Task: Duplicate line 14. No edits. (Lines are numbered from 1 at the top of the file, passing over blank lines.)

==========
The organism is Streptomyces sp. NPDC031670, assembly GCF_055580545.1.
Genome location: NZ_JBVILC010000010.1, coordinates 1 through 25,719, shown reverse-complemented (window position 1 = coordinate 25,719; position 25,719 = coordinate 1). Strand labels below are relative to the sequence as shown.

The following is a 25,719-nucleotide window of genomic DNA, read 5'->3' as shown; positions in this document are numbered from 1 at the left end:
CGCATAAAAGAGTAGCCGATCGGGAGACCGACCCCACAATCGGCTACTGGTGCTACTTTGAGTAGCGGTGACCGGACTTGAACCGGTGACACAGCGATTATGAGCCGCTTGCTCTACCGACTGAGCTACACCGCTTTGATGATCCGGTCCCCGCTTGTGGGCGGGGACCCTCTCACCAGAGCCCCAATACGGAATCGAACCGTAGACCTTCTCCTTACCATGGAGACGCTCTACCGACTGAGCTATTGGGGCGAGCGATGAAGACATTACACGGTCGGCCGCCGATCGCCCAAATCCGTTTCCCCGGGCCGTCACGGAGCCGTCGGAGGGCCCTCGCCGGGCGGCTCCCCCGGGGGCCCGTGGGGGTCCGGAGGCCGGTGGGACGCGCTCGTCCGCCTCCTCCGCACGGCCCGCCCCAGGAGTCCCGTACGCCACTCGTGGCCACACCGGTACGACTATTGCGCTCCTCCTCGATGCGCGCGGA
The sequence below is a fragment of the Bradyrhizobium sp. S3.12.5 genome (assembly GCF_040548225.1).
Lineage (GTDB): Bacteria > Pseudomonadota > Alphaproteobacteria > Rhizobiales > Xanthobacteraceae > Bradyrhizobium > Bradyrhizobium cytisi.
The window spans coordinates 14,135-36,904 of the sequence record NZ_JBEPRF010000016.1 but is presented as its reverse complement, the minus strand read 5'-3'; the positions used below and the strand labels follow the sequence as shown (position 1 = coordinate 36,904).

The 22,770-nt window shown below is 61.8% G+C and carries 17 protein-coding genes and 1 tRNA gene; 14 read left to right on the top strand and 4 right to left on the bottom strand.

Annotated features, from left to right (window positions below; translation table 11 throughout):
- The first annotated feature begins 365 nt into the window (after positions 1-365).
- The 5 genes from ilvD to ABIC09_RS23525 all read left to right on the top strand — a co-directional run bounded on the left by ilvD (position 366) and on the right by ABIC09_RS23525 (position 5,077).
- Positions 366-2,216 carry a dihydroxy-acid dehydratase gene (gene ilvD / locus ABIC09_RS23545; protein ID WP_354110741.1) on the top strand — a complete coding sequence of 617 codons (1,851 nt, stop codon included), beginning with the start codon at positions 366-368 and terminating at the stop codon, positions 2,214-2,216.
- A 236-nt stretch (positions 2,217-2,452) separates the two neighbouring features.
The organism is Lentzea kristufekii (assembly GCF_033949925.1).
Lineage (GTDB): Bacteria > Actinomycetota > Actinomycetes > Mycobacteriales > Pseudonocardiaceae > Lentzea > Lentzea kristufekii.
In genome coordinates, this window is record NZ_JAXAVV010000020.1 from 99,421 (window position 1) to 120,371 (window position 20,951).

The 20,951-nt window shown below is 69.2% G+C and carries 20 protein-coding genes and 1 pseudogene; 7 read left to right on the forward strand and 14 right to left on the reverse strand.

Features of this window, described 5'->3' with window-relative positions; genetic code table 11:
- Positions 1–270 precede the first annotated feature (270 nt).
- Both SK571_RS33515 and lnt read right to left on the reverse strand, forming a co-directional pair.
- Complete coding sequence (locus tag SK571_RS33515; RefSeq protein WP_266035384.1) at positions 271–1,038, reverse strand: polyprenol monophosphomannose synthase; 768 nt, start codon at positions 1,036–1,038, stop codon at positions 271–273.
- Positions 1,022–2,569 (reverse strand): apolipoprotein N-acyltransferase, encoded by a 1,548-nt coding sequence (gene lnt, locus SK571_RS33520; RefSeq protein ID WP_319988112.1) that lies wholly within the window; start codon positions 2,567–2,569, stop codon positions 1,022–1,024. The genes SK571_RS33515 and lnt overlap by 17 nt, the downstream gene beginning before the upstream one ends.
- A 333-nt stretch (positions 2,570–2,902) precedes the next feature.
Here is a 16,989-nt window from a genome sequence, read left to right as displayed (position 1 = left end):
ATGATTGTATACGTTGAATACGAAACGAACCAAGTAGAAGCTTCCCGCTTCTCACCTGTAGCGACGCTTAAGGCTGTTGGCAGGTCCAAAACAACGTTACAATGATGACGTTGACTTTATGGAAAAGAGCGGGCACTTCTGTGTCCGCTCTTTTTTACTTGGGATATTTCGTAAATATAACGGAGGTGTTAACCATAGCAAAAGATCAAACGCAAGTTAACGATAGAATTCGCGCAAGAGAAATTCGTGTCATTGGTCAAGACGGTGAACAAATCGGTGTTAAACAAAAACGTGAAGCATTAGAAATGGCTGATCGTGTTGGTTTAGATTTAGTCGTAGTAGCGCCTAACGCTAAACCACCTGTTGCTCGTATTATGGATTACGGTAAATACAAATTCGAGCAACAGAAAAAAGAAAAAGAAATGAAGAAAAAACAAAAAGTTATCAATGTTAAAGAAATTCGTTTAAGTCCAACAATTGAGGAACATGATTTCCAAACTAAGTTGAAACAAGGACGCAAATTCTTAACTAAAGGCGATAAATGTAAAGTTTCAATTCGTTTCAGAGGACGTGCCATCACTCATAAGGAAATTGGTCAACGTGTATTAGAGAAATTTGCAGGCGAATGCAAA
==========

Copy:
The organism is Lentzea kristufekii (assembly GCF_033949925.1).